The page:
Federal law enforcement officials announced charges against at least 13 people in connection with the storming of the Capitol, including Richard Barnett, 60, of Gravette, Ark., who had posted a picture of himself on social media sitting at Ms. Pelosi’s desk during the mayhem with his feet up on her desk, and a Republican state delegate from West Virginia.

Among enraged Democrats, an expedited impeachment appeared to be the most attractive option to remove Mr. Trump and register their outrage at his role in encouraging what became an insurrection. Roughly 170 of them in the House had signed onto a single article that Representatives David Cicilline of Rhode Island, Ted Lieu of California, Jamie Raskin of Maryland and others intended to introduce on Monday, charging the president with “willfully inciting violence against the government of the United States.”

Democratic senators weighed in with support, and some Republicans appeared newly open to the idea. Senator Ben Sasse of Nebraska indicated he would be amenable to considering articles of impeachment at a trial. A spokesman for Senator Susan Collins of Maine said she was “outraged” by Mr. Trump’s role in the violence, but could not comment on an impeachment case given the possibility she could soon be sitting in the jury.

Even Senator Mitch McConnell, the majority leader and one of Mr. Trump’s most influential allies for the past four years, told confidants he was done with Donald Trump. Mr. McConnell did not directly weigh on a possible impeachment case, but he circulated a memo to senators making clear that under the Senate’s current rules, no trial could effectively be convened before Jan. 20, after Mr. Trump leaves office and Mr. Biden is sworn in, unless all 100 senators agreed to allow it sooner.

It was a fitting denouement for a president who, despite years of norm-shattering behavior, has acted largely without consequence throughout his presidency, showing no impulse to change his ways, despite being impeached in Congress, defeated at the ballot box and now belatedly shunned by some members of his own party.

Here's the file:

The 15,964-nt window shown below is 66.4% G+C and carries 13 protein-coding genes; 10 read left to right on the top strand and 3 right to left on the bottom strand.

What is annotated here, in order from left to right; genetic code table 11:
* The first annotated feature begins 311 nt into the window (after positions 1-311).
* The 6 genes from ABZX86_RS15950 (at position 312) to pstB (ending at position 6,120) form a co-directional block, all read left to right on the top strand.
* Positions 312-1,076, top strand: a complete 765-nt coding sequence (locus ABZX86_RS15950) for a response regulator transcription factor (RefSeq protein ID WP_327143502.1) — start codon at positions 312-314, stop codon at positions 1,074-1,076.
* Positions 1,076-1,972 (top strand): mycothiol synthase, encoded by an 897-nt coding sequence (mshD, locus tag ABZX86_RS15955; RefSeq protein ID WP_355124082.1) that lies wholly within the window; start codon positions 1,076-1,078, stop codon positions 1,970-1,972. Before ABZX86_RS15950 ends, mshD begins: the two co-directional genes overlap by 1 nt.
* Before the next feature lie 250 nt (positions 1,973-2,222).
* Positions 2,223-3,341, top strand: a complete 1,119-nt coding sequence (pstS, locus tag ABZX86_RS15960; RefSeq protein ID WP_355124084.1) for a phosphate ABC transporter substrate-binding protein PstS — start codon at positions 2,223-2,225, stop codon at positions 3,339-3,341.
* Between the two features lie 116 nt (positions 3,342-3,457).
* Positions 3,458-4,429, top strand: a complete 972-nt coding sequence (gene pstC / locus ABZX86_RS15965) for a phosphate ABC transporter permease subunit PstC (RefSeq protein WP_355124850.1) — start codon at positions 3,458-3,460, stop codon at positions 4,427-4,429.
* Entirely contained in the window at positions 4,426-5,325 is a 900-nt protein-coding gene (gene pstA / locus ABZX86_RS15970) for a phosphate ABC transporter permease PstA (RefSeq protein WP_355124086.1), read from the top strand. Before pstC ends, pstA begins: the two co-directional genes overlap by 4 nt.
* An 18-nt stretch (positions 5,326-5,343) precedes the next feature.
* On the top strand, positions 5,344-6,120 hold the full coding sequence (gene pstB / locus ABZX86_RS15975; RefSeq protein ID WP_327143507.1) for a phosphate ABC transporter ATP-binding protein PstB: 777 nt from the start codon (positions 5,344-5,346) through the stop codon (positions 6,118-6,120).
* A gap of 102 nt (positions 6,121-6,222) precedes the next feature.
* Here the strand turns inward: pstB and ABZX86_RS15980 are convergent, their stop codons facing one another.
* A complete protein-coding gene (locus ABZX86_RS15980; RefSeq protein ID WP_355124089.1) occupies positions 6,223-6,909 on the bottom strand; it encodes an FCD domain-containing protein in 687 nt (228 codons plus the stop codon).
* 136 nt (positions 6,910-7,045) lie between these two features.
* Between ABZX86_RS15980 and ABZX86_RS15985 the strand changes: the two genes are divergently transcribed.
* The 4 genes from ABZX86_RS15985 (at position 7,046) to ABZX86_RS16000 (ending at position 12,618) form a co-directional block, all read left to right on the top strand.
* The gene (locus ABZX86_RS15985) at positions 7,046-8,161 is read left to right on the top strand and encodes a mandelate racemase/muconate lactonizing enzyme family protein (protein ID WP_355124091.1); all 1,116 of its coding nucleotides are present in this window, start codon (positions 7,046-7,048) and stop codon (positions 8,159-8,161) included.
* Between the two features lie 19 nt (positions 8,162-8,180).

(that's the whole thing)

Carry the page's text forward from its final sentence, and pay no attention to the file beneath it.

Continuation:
By Friday evening, Ms. Pelosi had not made a final decision on whether to proceed with impeachment and was wary of rushing into such a momentous step. She issued a statement saying she had instructed the House Rules Committee to be ready to move ahead with either an impeachment resolution or legislation creating a nonpartisan panel of experts envisaged in the 25th Amendment to consult with Mr. Pence about the president’s fitness to serve.

Democrats agreed it was logistically possible to vote on articles of impeachment as soon as next week, but they were weighing how to justify bypassing the usual monthslong deliberative process of collecting documents, witnesses and the president’s defense. Others worried that Mr. Trump’s base would rally more forcefully around him if Democrats pushed forward with impeaching him again, undermining their goal of relegating the 45th president to the ash heap of history.

Republicans who only days before had led the charge to overturn Mr. Trump’s electoral defeat said impeaching him now would shatter the unity that was called for after the Capitol siege.

Workers on Friday in the Capitol preparing for President-elect Joseph R. Biden Jr.’s inauguration ceremony.
Credit…Anna Moneymaker for The New York Times 

“Impeaching the president with just 12 days left in his term will only divide our country more,” said Representative Kevin McCarthy of California, the Republican leader, just a day after he voted twice to overturn Mr. Biden’s legitimate victory in key swing states.

Judd Deere, a White House spokesman, issued a nearly identical statement.

Democrats, too, were concerned about plunging Washington into a divisive, time-consuming and politically fraught drama that would overshadow and constrain Mr. Biden’s agenda and stomp on his attempt to unify the country.

During an appearance in Wilmington, Del., Mr. Biden declined to directly weigh in on plans to impeach Mr. Trump saying, “What the Congress decides to do is for them to decide.” But he made clear his energies were being spent elsewhere.

“If we were six months out, we should be moving everything to get him out of office — impeaching him again, trying to invoke the 25th Amendment, whatever it took to get him out of office,” Mr. Biden said. “But I am focused now on us taking control as president and vice president on the 20th and get our agenda moving as quickly as we can.”